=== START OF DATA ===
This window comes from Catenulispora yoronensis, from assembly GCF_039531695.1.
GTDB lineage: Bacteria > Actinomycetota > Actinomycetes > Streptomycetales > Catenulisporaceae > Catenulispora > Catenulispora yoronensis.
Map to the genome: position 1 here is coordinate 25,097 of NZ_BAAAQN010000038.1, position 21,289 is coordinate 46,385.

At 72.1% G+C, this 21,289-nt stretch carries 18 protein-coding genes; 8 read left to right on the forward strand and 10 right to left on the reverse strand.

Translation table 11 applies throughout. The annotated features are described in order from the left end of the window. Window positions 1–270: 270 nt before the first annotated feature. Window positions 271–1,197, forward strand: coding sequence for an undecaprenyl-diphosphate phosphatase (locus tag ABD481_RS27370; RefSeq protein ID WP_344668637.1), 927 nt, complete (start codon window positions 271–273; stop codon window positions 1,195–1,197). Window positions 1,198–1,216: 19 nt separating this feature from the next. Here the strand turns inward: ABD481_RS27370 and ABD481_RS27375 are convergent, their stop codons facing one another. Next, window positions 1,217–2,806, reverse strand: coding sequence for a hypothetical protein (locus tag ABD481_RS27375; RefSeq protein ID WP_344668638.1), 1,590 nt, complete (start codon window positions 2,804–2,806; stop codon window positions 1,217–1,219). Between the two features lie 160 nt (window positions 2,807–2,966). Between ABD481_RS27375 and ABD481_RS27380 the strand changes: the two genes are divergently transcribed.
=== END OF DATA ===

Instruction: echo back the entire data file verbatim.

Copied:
This window comes from Catenulispora yoronensis, from assembly GCF_039531695.1.
GTDB lineage: Bacteria > Actinomycetota > Actinomycetes > Streptomycetales > Catenulisporaceae > Catenulispora > Catenulispora yoronensis.
Map to the genome: position 1 here is coordinate 25,097 of NZ_BAAAQN010000038.1, position 21,289 is coordinate 46,385.

At 72.1% G+C, this 21,289-nt stretch carries 18 protein-coding genes; 8 read left to right on the forward strand and 10 right to left on the reverse strand.

Translation table 11 applies throughout. The annotated features are described in order from the left end of the window. Window positions 1–270: 270 nt before the first annotated feature. Window positions 271–1,197, forward strand: coding sequence for an undecaprenyl-diphosphate phosphatase (locus tag ABD481_RS27370; RefSeq protein ID WP_344668637.1), 927 nt, complete (start codon window positions 271–273; stop codon window positions 1,195–1,197). Window positions 1,198–1,216: 19 nt separating this feature from the next. Here the strand turns inward: ABD481_RS27370 and ABD481_RS27375 are convergent, their stop codons facing one another. Next, window positions 1,217–2,806, reverse strand: coding sequence for a hypothetical protein (locus tag ABD481_RS27375; RefSeq protein ID WP_344668638.1), 1,590 nt, complete (start codon window positions 2,804–2,806; stop codon window positions 1,217–1,219). Between the two features lie 160 nt (window positions 2,807–2,966). Between ABD481_RS27375 and ABD481_RS27380 the strand changes: the two genes are divergently transcribed.